A new project by University of Wolverhampton and the Dutch Huygens Institute, in which researchers will investigate readers’ opinions about the literary quality of contemporary fiction, has received £300,000 from the Arts and Humanities Research Council (AHRC).
The interdisciplinary project, entitled ‘Novel Perceptions: towards an inclusive canon’, will run for 18 months.
In November, the Novel Perceptions researchers will launch the ‘2020 Reader Review’ survey that asks readers to rate the literariness of 400 recent novels. The team will also use innovative computational methods to analyse the language and style of the novels.
The goal is to examine why fiction is perceived to be literary; what qualities does a text need to have, and how do factors such as genre, theme, and the gender of the author shape people’s perception.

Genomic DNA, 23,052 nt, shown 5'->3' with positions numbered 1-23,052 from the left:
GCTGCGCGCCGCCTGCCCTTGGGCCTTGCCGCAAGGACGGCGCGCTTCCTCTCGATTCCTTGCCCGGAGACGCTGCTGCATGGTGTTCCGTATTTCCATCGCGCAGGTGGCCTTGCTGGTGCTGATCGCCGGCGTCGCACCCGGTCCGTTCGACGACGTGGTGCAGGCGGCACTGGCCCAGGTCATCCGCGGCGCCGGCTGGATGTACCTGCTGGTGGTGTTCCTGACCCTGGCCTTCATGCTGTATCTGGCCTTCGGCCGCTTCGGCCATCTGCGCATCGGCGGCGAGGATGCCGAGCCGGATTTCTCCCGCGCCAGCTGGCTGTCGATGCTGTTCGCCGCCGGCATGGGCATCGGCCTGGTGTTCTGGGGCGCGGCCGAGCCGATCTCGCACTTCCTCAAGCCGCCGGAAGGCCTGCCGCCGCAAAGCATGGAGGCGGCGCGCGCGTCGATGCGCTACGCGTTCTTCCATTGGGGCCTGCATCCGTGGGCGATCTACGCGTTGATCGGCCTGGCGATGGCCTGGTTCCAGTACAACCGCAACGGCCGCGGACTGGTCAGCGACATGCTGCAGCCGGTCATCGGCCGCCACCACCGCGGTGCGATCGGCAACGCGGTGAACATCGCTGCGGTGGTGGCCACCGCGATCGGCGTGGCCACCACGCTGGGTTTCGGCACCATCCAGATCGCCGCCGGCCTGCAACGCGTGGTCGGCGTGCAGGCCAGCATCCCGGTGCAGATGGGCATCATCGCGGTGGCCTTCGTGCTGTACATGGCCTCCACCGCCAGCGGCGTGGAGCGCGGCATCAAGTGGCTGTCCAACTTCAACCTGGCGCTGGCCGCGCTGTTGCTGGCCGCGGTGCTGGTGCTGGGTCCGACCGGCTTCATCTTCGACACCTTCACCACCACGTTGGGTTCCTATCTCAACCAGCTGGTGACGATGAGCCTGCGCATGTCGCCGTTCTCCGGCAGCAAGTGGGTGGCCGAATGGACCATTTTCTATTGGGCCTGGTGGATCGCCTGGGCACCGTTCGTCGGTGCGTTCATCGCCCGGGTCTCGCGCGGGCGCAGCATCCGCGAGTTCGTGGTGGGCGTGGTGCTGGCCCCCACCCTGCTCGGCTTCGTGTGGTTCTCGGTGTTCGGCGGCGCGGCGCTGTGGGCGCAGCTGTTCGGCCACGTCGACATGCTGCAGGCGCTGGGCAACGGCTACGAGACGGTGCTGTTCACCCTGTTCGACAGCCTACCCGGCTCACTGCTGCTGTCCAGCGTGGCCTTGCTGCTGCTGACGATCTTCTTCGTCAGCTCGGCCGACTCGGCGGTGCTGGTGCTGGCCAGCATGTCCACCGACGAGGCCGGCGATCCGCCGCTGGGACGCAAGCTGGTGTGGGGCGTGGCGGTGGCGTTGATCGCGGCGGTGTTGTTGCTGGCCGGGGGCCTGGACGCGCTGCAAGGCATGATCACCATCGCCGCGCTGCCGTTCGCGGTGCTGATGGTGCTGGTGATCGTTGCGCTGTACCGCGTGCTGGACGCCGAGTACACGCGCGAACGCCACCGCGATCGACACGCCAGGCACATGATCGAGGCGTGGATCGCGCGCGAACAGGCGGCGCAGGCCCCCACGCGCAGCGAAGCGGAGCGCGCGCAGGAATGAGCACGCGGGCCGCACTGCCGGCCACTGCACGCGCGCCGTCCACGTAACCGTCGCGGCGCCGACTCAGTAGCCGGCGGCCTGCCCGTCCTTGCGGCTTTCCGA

The outcome will contribute to the debate about how to rethink the English literature canon, the body of works that are generally agreed to be good, important, and worth studying, to ensure it is diverse and inclusive; fit for the twenty-first century.
The Novel Perceptions project is linked with the University of Wolverhampton’s existing collaboration with a host of project partners including the BBC, Libraries Connected, and the British Library, amongst others, for the BBC’s engagement project ‘Novels That Shaped Our World’, a year-long celebration of three centuries of the English language novel. In January, the Wolverhampton researchers launched a series of online surveys to understand how the public engages with the 100 novels that were chosen by a panel including novelist Kit de Waal and journalist Stig Abell. The team also launched ‘Novel Memories’, research that aims to understand how people remember fiction they read in the past, and what happens when fiction is re-read. The Novels That Shaped Our World surveys comprise the largest ever investigation of English language fiction.